With the possible exceptions of rainbow trout swimming seasonally in the Hill Country’s Guadalupe River and redfish tailing on the saltwater flats of the Gulf Coast, the State of Texas doesn’t conjure up very many images of fly-fishing greatness.
After all, the iconic film A River Runs Through It, the 1992 Robert Redford-directed movie based on Norman Maclean’s spellbinding novel, was shot in trout-rich Montana, not the cactus-and-tumbleweed-dotted Lone Star State.
But in a vast state that boasts 254 counties with a wide array of terrain, from sandy beaches to dense forests to Panhandle plains to sweeping desert mountain vistas, there’s more to Texas…and its fishing action…than what might first meet the eye.
And believe it or not, that includes fly fishing too. Texas’ surprising fly-fishing prowess includes several International Game Fish Association world records for largemouth bass, four of them owned by 43-year-old fly-fishing adventurer Meredith McCord of Houston.
And thanks to a big largemouth bass caught recently by the well-known fly angler, it looks like McCord may have broken one of her own records after a late-March visit to the family farm as she and her loved ones ride out the COVID-19 pandemic storm.
Before the March 30, 2020 outing was complete on a 10-acre bass-rich water body known as Lake Ezekiel, McCord was able to add yet another chapter to her illustrious angling career by landing a huge 10-pound, 4-ounce largemouth bass on a deer hair popper.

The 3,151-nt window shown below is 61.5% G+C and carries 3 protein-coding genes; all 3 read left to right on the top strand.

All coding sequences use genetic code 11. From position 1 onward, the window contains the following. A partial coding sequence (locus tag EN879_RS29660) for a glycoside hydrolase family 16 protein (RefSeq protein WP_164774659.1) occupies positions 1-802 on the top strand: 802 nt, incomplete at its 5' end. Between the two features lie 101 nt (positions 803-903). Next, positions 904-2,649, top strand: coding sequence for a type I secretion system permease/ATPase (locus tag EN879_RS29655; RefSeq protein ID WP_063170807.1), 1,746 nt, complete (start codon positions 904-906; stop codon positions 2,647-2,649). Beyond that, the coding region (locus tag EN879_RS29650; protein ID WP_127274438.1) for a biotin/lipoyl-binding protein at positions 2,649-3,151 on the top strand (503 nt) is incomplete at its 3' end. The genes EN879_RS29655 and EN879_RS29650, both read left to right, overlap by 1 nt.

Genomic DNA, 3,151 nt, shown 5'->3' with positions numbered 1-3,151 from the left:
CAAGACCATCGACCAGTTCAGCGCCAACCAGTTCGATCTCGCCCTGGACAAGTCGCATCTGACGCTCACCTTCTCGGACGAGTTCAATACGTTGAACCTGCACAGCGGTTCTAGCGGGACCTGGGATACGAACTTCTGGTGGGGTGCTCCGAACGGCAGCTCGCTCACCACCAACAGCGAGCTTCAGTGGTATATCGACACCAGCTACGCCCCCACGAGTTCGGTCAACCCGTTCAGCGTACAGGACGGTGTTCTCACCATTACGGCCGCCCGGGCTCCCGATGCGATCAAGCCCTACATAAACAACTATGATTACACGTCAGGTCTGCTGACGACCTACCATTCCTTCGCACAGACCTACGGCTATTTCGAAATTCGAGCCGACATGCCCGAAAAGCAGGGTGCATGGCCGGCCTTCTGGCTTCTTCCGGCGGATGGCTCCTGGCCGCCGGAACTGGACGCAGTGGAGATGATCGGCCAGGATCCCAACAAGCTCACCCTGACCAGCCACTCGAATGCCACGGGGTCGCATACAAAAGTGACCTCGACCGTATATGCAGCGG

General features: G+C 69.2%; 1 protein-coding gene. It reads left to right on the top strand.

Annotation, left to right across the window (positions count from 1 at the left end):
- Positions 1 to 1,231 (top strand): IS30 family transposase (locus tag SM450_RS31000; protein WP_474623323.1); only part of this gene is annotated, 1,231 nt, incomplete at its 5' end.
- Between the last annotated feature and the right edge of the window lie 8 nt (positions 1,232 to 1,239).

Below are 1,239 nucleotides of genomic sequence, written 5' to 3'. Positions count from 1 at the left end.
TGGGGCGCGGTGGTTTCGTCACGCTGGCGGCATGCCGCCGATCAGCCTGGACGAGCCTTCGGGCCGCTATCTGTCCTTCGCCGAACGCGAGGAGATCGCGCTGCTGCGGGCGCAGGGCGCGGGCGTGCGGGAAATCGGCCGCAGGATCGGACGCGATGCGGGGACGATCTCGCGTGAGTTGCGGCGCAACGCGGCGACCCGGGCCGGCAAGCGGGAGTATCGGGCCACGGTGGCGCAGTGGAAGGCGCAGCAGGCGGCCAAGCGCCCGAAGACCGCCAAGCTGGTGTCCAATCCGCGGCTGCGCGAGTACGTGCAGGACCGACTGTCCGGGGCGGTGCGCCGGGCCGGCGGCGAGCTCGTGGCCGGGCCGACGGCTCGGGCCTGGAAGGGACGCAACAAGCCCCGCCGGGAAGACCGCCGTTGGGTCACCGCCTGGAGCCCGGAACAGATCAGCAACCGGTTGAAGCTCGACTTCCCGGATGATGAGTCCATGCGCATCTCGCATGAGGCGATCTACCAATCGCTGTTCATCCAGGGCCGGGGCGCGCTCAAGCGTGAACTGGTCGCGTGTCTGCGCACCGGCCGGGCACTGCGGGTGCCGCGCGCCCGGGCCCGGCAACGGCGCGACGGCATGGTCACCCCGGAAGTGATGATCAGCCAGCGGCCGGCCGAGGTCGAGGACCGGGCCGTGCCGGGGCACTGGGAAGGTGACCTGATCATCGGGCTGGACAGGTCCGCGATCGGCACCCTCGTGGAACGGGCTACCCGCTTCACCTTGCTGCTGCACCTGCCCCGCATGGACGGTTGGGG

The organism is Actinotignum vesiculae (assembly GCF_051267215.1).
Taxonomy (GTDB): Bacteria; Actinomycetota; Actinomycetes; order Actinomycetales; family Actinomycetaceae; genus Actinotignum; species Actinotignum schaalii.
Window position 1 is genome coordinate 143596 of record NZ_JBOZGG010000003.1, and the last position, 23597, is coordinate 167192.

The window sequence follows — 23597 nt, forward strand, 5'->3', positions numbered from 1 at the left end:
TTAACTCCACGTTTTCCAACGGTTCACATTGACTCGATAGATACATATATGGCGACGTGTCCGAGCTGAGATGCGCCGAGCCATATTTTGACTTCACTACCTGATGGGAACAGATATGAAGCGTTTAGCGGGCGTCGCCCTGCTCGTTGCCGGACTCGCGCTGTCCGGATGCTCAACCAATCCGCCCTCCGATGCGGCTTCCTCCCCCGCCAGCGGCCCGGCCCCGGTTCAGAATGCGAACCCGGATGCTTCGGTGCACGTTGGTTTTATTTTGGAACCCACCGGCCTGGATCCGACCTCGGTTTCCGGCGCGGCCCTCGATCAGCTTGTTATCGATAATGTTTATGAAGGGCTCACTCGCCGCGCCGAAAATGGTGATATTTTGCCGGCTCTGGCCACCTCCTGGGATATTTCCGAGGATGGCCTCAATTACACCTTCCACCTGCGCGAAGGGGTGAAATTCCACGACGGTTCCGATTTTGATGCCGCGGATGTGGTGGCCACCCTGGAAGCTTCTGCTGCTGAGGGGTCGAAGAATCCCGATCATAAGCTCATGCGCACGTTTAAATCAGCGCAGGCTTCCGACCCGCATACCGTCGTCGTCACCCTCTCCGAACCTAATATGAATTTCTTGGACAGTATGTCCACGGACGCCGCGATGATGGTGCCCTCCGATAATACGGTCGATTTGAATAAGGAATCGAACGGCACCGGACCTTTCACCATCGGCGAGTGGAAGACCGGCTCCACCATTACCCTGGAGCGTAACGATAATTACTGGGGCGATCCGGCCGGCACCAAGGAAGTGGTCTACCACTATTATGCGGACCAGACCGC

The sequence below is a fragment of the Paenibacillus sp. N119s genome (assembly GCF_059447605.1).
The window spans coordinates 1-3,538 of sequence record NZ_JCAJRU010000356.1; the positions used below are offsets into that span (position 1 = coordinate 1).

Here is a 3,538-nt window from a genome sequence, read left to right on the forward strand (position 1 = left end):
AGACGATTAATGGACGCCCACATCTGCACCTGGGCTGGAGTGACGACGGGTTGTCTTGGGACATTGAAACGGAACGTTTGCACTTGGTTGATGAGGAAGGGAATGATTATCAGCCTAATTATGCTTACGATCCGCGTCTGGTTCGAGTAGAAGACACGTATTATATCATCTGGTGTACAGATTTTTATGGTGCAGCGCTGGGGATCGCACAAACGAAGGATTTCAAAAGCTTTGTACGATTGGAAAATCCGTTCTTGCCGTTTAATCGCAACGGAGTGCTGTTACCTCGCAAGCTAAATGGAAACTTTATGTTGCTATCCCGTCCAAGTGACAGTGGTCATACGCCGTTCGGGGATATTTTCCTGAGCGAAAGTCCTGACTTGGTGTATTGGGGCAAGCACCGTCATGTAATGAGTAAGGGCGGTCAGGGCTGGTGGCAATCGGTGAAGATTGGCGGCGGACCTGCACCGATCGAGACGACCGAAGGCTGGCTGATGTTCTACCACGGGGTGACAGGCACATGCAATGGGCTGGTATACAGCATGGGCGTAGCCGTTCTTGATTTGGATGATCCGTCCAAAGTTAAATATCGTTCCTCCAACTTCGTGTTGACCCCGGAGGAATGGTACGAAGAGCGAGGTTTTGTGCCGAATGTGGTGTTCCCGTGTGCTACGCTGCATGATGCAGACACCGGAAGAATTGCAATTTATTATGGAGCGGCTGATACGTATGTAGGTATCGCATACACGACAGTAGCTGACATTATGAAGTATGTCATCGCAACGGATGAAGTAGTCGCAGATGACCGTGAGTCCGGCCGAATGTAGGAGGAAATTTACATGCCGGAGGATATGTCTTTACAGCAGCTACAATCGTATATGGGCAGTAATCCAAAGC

To catch such a huge bass on her family’s farm is a dream come true.
"My dad (Rick) grew up in the city but was an outdoorsman at heart who spent every weekend he could on this property near Navasota," said McCord, who noted that her dad taught her how to fish and gave her a lifelong passion for angling.
"(He) always wanted to develop the (farm) into someplace that had some worthy fishing on it," she added. "He put in about seven different manmade lakes, the largest of which is Lake Ezekiel. It is a little over 10 acres, is 30 feet deep in the deepest part, and has two islands, different types of underwater structure, and some Christmas trees."
Problem was, the lake was mostly filled with a lot of smaller bass.
"I could go there and have great days catching 60 to 70 bass," said McCord. "But they were all in the 10- to 11-inch range. Still, they were a lot of fun to catch on poppers."
Not long before McCord’s father lost his battle to kidney cancer in 2015, he gave each of his three children directives. For his fishing partner Meredith, it was to try and develop the family property’s water bodies into something more, a project she undertook with help from fisheries management experts at Texas A&M.